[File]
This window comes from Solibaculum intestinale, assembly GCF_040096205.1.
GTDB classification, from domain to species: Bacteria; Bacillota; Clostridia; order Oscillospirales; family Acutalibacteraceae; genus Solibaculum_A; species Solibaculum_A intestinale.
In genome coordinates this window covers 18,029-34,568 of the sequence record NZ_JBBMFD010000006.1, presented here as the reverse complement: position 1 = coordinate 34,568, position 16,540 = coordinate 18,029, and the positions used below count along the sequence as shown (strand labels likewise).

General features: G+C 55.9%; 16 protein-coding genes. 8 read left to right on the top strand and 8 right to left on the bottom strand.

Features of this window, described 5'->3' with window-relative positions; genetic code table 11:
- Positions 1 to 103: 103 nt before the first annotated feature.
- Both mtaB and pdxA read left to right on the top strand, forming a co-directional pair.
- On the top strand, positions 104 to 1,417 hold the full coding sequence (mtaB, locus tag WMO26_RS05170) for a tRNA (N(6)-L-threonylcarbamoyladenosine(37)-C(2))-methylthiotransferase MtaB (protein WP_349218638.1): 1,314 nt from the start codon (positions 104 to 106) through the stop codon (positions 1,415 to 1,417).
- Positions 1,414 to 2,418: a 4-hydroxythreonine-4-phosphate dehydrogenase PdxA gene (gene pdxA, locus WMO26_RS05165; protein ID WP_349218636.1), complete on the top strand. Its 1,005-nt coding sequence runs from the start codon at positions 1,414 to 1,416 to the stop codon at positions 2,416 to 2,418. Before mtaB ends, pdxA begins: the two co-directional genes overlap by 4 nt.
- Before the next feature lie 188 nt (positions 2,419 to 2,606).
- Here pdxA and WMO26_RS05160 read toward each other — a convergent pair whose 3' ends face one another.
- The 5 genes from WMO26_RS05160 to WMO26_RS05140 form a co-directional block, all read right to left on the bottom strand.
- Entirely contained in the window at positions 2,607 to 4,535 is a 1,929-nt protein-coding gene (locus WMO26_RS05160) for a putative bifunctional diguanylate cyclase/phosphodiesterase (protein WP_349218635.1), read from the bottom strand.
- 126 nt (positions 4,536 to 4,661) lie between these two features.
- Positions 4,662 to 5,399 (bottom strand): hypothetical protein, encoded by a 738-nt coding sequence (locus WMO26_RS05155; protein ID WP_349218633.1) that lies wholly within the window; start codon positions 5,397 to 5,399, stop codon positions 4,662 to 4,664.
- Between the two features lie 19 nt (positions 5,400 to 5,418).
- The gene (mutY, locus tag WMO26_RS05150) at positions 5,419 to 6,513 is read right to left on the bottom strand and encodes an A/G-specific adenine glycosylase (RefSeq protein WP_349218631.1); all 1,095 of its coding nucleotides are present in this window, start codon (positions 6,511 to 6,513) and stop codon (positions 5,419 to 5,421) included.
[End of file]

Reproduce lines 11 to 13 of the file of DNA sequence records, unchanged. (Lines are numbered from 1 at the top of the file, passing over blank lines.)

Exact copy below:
- Here pdxA and WMO26_RS05160 read toward each other — a convergent pair whose 3' ends face one another.
- The 5 genes from WMO26_RS05160 to WMO26_RS05140 form a co-directional block, all read right to left on the bottom strand.
- Entirely contained in the window at positions 2,607 to 4,535 is a 1,929-nt protein-coding gene (locus WMO26_RS05160) for a putative bifunctional diguanylate cyclase/phosphodiesterase (protein WP_349218635.1), read from the bottom strand.